18. 18. <ul><li>Mammals-”warm blooded” </li></ul><ul><ul><li>Homotherms, endotherms </li></ul></ul><ul><li>Most inverts- cold blooded </li></ul><ul><ul><li>Poikilotherms ectotherms </li></ul></ul><ul><li>Other examples </li></ul><ul><ul><li>Tuna, large turtles?-Poikilotherms, endotherms </li></ul></ul><ul><ul><li>Deep sea organisms?- Ectotherms, homotherms </li></ul></ul>
  19. 19. Salinity <ul><li>Defines “marine” environment </li></ul><ul><li>Effects on biology? </li></ul><ul><ul><li>Shells (CaCO 3 SiO 2 ) </li></ul></ul><ul><ul><li>Osmoregulation </li></ul></ul><ul><ul><li>Biochemical reactions </li></ul></ul>
  20. 20. Salinity <ul><li>Strong haloclines are often present </li></ul><ul><ul><li>Surface organisms can tolerate salinity variations </li></ul></ul><ul><ul><li>Mesoplegaic, deep seas </li></ul></ul><ul><ul><ul><li>little salinity tolerance </li></ul></ul></ul>Depth Salinity
  21. 21. Salinity: regulation <ul><li>Most invertebrates are isotonic (same) to the surrounding environment </li></ul><ul><ul><ul><li>Absolute amount of salts are the same </li></ul></ul></ul><ul><ul><ul><li>Different concentrations of specific salt </li></ul></ul></ul><ul><li>Most vertebrates are hypotonic (less) to seawater </li></ul><ul><ul><ul><li>Must actively balance salt concentrations </li></ul></ul></ul>
  22. 22. Salinity: regulation <ul><li>Diffusion </li></ul><ul><ul><li>Movement from areas of high conc. to areas of low conc. </li></ul></ul><ul><li>In the marine environment </li></ul><ul><ul><li>Salts </li></ul></ul><ul><ul><li>Nutrients </li></ul></ul><ul><ul><li>Waste products </li></ul></ul><ul><ul><li>Water* </li></ul></ul>
  23. 23. Salinity: Osmosis <ul><ul><li>Diffusion of water through a semi-permeable membrane from a dilute solution (higher water concentration) into a more concentrated solution (lower water concentration). </li></ul></ul>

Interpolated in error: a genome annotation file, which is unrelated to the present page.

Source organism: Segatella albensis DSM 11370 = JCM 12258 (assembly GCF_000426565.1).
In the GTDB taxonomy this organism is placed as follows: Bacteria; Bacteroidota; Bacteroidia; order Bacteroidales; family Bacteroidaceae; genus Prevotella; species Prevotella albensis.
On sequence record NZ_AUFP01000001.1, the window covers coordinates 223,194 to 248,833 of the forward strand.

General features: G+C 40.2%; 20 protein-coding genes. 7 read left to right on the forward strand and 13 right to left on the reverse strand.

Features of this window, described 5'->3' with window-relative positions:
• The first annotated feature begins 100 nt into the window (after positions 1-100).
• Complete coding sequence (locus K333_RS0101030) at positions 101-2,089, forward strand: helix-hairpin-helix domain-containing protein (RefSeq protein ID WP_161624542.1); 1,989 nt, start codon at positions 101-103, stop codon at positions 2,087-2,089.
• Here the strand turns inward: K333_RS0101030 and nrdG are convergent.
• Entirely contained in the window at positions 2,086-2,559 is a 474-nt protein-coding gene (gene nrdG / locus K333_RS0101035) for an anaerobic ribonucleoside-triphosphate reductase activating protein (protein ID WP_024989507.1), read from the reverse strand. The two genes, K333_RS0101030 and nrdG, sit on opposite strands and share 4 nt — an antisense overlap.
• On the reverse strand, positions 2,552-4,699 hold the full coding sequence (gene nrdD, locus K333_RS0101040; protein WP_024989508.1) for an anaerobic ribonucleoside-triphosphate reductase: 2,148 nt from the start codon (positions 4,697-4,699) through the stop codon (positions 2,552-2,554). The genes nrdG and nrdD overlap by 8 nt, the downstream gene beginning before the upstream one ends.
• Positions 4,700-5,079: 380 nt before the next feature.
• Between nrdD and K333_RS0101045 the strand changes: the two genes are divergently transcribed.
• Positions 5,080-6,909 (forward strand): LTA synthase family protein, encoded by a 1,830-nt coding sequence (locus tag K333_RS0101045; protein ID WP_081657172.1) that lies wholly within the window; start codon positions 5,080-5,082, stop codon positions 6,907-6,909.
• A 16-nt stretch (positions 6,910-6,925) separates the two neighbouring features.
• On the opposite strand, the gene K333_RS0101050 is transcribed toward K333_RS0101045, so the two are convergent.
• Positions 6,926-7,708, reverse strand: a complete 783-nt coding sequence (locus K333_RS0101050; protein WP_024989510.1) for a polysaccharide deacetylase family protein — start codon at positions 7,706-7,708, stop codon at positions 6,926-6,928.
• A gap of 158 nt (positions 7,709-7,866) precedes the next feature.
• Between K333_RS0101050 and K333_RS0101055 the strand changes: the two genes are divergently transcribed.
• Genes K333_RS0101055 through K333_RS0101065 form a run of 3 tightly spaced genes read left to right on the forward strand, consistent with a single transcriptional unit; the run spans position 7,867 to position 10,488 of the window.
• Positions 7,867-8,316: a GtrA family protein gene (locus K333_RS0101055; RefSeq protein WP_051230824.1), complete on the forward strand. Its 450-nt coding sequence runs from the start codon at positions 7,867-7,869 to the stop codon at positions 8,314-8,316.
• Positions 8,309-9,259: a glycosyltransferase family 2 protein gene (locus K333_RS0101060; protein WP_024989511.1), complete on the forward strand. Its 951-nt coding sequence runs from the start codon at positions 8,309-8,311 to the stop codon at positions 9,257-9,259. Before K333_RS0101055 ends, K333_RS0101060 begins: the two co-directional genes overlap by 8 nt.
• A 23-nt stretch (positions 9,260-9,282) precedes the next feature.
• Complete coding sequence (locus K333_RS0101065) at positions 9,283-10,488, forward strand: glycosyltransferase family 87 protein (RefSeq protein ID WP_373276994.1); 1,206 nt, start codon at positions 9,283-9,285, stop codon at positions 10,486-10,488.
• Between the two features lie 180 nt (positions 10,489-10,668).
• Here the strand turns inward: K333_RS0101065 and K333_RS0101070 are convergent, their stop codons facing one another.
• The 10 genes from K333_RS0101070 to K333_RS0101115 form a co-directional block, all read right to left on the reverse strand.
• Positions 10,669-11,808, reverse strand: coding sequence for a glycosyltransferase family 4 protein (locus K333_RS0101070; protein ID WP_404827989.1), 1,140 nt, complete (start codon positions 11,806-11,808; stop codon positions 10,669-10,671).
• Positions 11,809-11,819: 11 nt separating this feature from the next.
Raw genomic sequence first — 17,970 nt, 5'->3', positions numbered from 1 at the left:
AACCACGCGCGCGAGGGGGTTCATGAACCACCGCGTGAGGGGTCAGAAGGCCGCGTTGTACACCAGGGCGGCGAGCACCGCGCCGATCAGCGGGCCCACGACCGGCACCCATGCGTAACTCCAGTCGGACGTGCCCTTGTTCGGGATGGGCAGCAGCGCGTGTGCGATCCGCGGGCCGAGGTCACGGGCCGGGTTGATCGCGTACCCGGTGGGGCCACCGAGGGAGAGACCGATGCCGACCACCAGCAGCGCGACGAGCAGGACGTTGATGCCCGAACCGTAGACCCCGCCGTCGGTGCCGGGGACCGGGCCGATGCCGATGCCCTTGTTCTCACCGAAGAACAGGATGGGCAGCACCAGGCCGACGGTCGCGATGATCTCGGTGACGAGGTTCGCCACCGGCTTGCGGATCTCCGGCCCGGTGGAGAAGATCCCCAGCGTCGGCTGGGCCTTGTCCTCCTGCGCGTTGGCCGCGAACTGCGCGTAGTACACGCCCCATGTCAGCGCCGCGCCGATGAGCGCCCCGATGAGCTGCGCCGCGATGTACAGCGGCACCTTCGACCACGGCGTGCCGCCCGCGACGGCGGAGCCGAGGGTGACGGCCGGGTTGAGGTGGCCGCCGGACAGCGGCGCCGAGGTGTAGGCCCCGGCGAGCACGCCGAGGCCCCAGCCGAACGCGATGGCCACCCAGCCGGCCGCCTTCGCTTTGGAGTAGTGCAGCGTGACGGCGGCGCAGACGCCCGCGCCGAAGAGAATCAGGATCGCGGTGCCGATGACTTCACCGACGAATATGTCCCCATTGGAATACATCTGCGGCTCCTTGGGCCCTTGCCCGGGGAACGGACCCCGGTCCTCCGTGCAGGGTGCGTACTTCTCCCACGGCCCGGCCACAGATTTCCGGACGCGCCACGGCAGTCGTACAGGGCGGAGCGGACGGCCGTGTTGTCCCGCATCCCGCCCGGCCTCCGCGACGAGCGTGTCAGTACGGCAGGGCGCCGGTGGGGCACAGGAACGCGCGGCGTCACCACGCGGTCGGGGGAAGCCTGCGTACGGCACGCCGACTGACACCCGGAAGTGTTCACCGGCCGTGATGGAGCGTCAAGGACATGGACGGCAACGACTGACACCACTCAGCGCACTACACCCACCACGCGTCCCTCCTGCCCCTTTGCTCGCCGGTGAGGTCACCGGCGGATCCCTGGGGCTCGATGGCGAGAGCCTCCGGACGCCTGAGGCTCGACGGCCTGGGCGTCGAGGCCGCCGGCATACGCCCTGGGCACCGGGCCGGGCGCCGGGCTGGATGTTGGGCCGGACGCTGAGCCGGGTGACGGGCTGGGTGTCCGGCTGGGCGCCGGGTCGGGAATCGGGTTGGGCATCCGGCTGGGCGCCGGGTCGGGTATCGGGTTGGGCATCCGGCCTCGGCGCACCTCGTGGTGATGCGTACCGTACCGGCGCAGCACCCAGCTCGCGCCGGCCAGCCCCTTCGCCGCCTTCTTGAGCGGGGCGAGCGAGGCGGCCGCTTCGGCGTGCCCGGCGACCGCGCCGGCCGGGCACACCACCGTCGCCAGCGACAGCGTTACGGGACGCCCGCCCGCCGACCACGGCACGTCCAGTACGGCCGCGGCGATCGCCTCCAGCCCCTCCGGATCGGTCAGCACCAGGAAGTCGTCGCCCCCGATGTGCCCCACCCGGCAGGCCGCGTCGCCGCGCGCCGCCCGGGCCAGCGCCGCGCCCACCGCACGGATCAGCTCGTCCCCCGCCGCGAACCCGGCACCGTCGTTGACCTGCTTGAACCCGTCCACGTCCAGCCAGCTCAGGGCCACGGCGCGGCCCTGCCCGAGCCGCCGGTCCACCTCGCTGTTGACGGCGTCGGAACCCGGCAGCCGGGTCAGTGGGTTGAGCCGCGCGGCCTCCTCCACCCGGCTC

24. 24. Salinity: Osmosis <ul><ul><li>Membrane allows passage of the water but not the dissolved substances. </li></ul></ul>
  25. 25. Salinity: Osmosis <ul><li>Fish In Saltwater </li></ul><ul><ul><li>Hypotonic : internal salinity is less than external environment </li></ul></ul><ul><ul><li>Tend to lose water by osmosis </li></ul></ul><ul><li>Drinks lots of seawater </li></ul><ul><li>Actively secretes excess salts through gills </li></ul><ul><li>Pees little, but very concentrated </li></ul>Salt
  26. 26. Maintaining osmotic balance <ul><li>Fish Freshwater </li></ul><ul><ul><li>Hypertonic : internal salinity higher than external environment </li></ul></ul><ul><ul><li>Tend to gain water by osmosis </li></ul></ul><ul><li>Don’t drink </li></ul><ul><li>Pees lots of dilute urine </li></ul><ul><li>Specialised cells actively uptake the few salts </li></ul>Salt
  27. 27. Maintaining an osmotic balance <ul><li>Most marine invertebrates isotonic </li></ul><ul><ul><li>Can’t regulate </li></ul></ul><ul><ul><ul><li>Bivalves : close valves in fw or air </li></ul></ul></ul><ul><ul><ul><li>Lobsters : motile, move with salinity </li></ul></ul></ul>
  28. 28. Maintaining an osmotic balance <ul><li>Some polychaetes & crustaceans capable of osmoregulation through gills </li></ul><ul><ul><li>Actively change internal salinity </li></ul></ul>
  29. 29. Hydrostatic pressure <ul><li>Pressure created by the water column </li></ul><ul><li>Function of density (T&S) and depth </li></ul><ul><li>10m (33ft)- 1atm </li></ul><ul><li>Which is more compressible? </li></ul><ul><ul><li>Gasses or Liquids? </li></ul></ul><ul><ul><li>Gasses </li></ul></ul>
  30. 30. Pressure <ul><li>Many shallow water spp. </li></ul><ul><ul><li>Use gas for buoyancy control </li></ul></ul><ul><ul><ul><li>Can cause problems for marine mammals lungs </li></ul></ul></ul><ul><ul><ul><li>Mesopelagic fish, air bladders </li></ul></ul></ul><ul><li>deep sea spp. ?? </li></ul><ul><ul><li>Have “lost” gas spaces, </li></ul></ul><ul><ul><ul><li>use oils, fats </li></ul></ul></ul><ul><ul><ul><li>Pressure insensitive. </li></ul></ul></ul>
  31. 31. Pressure <ul><li>Marine mammals </li></ul><ul><ul><li>Streamlines shapes </li></ul></ul><ul><ul><ul><li>Lower oxygen consumption rate </li></ul></ul></ul><ul><ul><li>Myoglobin in tissues </li></ul></ul><ul><ul><ul><li>Binds to oxygen </li></ul></ul></ul><ul><ul><li>Collapsible lungs </li></ul></ul><ul><ul><li>Mammalian dive reflex </li></ul></ul><ul><ul><ul><li>Lowers blood flow to extremities </li></ul></ul></ul>
  32. 32. Buoyancy <ul><li>Important in energy expenditure </li></ul><ul><ul><li>Actively swimming vs. free floating </li></ul></ul><ul><li>Some plankton have ~body density as sea water </li></ul><ul><ul><li>Neutral buoyancy </li></ul></ul><ul><li>Other organisms must adapt </li></ul><ul><ul><li>Many different strategies </li></ul></ul>
  33. 33. Buoyancy adaptations <ul><ul><li>Some ingenious adaptations </li></ul></ul><ul><ul><ul><li>Gas champers </li></ul></ul></ul><ul><ul><ul><ul><li>Portuguese man-o-war, Chamber nautilus </li></ul></ul></ul></ul>